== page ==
(Feingold’s article appeared on Theatermania, 1/16.)
Every day, the news seems to bring evidence that life on this planet is getting worse. It takes me an effort, after scanning the headlines every morning, to convince myself that life is full of good things and that there may actually be some hope for the human race. While many small things gratify, major events — like the recent horrific slaughter in Paris — all tend to confirm that humanity seems hell-bent on destroying itself, and the rest of the planet along with it.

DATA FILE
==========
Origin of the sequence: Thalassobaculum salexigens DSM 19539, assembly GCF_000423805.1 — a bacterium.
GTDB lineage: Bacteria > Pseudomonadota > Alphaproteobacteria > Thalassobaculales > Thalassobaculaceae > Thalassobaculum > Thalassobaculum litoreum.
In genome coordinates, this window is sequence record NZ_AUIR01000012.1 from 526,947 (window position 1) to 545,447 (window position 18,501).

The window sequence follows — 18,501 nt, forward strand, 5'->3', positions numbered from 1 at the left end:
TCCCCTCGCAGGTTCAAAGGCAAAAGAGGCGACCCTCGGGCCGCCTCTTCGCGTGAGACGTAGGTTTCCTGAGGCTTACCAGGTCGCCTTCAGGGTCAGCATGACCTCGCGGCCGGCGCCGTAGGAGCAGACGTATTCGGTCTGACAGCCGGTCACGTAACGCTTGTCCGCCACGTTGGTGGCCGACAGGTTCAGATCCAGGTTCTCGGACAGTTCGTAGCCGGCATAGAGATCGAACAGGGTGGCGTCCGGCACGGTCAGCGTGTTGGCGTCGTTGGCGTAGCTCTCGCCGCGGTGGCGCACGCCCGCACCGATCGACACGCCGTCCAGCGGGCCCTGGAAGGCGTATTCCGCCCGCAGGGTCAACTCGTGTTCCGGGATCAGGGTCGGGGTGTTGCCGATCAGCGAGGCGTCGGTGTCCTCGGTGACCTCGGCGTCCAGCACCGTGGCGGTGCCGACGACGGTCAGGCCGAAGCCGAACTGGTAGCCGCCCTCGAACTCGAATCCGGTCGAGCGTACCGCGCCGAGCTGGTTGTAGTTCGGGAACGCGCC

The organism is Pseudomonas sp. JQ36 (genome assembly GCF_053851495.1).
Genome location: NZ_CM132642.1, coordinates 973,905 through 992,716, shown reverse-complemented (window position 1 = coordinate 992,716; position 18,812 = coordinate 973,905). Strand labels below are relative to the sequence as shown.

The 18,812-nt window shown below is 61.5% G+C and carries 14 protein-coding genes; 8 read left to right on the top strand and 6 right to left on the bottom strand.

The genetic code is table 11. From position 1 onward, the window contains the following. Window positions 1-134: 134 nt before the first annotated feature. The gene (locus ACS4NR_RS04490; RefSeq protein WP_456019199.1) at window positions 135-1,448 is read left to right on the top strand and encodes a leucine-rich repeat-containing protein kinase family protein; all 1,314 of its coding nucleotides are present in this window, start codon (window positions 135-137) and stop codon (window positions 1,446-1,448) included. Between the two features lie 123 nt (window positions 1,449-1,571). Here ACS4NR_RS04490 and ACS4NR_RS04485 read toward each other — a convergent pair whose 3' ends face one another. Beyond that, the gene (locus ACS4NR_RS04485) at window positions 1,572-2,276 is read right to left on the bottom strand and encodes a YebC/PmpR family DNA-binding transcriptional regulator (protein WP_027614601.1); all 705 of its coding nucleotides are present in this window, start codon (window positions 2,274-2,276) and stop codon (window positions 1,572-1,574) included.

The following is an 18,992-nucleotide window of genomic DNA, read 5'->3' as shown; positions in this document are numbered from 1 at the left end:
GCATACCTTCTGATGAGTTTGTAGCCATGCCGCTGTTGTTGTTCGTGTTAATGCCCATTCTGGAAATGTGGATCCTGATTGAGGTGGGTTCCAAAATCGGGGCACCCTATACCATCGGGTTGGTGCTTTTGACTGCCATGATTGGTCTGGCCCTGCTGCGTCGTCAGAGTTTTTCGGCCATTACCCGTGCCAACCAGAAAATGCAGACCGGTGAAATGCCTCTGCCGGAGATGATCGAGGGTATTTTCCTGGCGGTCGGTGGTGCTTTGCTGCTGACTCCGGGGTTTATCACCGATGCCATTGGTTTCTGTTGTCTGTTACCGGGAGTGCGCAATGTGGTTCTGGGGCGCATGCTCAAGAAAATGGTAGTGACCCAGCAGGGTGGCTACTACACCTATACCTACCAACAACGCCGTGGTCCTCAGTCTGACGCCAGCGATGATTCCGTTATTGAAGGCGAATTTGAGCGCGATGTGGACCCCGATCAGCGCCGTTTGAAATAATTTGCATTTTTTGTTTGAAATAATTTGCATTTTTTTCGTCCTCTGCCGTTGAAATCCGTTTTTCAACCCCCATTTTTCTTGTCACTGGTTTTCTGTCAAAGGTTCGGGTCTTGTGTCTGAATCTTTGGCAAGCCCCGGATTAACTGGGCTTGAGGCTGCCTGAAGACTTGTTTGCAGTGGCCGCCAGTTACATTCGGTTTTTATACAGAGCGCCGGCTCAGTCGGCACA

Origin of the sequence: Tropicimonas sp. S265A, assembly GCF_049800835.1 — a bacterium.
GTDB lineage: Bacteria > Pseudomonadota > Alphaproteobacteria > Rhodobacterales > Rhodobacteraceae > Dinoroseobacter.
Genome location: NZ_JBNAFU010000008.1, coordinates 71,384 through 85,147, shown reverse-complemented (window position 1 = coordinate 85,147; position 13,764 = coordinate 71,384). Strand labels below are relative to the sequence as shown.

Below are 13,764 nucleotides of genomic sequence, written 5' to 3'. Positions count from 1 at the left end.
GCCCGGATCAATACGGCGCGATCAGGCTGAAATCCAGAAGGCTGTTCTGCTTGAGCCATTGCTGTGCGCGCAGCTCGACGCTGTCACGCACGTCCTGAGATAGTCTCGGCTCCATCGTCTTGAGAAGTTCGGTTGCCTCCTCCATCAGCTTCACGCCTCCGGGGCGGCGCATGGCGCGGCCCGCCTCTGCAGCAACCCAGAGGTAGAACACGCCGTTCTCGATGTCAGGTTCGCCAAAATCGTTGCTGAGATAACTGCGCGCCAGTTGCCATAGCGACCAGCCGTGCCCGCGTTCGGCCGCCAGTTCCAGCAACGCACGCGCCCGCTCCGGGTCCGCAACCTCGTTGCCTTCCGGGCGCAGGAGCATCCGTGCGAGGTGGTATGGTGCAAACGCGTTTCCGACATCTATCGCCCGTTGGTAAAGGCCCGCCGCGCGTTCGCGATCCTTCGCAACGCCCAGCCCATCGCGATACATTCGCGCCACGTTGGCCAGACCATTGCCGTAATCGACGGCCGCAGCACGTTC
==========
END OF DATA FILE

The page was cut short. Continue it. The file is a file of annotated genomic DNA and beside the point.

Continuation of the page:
The consequences of global climate change surround us, so we elect politicians who deny its existence. Violence increasingly riddles our daily lives, so we make weapons easier to obtain. The great religions, created to succor the needy and bind communities together in peace and love, get hijacked by bigots and mobsters who use them to spread only fear and hatred. "A cold dark place where sorrow cries all day": That's how Bertolt Brecht and Kurt Weill described life on earth in the last line of The Threepenny Opera back in 1928, and I defy you to tell me that matters have improved in the 87 years since. The Internet just helps us get the bad news faster.